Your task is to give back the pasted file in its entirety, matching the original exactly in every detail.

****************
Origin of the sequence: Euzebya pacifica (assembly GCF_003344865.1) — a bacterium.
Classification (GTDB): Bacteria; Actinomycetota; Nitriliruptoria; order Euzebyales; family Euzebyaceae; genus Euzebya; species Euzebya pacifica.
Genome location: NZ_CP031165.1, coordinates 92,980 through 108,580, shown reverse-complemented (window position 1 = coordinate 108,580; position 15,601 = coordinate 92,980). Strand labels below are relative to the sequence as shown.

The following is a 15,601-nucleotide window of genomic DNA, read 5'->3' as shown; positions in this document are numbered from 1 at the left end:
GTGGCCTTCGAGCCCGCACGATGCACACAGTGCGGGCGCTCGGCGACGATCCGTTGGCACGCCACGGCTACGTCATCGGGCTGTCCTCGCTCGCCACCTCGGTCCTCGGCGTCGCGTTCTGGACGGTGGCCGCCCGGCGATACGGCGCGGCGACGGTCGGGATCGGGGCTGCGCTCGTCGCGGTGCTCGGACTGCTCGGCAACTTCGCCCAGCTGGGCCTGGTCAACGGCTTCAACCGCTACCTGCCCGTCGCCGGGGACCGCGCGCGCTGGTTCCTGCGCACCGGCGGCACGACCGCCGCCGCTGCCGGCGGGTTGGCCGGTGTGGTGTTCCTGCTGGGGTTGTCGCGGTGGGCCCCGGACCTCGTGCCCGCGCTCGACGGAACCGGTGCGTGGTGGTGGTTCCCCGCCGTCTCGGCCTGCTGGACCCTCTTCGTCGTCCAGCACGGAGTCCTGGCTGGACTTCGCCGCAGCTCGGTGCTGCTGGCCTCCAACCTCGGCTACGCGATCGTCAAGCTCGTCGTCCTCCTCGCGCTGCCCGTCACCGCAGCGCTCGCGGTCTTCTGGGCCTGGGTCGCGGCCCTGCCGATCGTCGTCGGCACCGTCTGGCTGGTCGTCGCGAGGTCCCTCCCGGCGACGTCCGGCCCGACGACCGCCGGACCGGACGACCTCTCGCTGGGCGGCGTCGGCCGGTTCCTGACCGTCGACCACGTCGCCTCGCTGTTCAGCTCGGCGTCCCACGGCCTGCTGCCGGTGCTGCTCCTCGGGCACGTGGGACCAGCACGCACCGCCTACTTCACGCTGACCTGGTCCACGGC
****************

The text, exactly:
Origin of the sequence: Euzebya pacifica (assembly GCF_003344865.1) — a bacterium.
Classification (GTDB): Bacteria; Actinomycetota; Nitriliruptoria; order Euzebyales; family Euzebyaceae; genus Euzebya; species Euzebya pacifica.
Genome location: NZ_CP031165.1, coordinates 92,980 through 108,580, shown reverse-complemented (window position 1 = coordinate 108,580; position 15,601 = coordinate 92,980). Strand labels below are relative to the sequence as shown.

The following is a 15,601-nucleotide window of genomic DNA, read 5'->3' as shown; positions in this document are numbered from 1 at the left end:
GTGGCCTTCGAGCCCGCACGATGCACACAGTGCGGGCGCTCGGCGACGATCCGTTGGCACGCCACGGCTACGTCATCGGGCTGTCCTCGCTCGCCACCTCGGTCCTCGGCGTCGCGTTCTGGACGGTGGCCGCCCGGCGATACGGCGCGGCGACGGTCGGGATCGGGGCTGCGCTCGTCGCGGTGCTCGGACTGCTCGGCAACTTCGCCCAGCTGGGCCTGGTCAACGGCTTCAACCGCTACCTGCCCGTCGCCGGGGACCGCGCGCGCTGGTTCCTGCGCACCGGCGGCACGACCGCCGCCGCTGCCGGCGGGTTGGCCGGTGTGGTGTTCCTGCTGGGGTTGTCGCGGTGGGCCCCGGACCTCGTGCCCGCGCTCGACGGAACCGGTGCGTGGTGGTGGTTCCCCGCCGTCTCGGCCTGCTGGACCCTCTTCGTCGTCCAGCACGGAGTCCTGGCTGGACTTCGCCGCAGCTCGGTGCTGCTGGCCTCCAACCTCGGCTACGCGATCGTCAAGCTCGTCGTCCTCCTCGCGCTGCCCGTCACCGCAGCGCTCGCGGTCTTCTGGGCCTGGGTCGCGGCCCTGCCGATCGTCGTCGGCACCGTCTGGCTGGTCGTCGCGAGGTCCCTCCCGGCGACGTCCGGCCCGACGACCGCCGGACCGGACGACCTCTCGCTGGGCGGCGTCGGCCGGTTCCTGACCGTCGACCACGTCGCCTCGCTGTTCAGCTCGGCGTCCCACGGCCTGCTGCCGGTGCTGCTCCTCGGGCACGTGGGACCAGCACGCACCGCCTACTTCACGCTGACCTGGTCCACGGC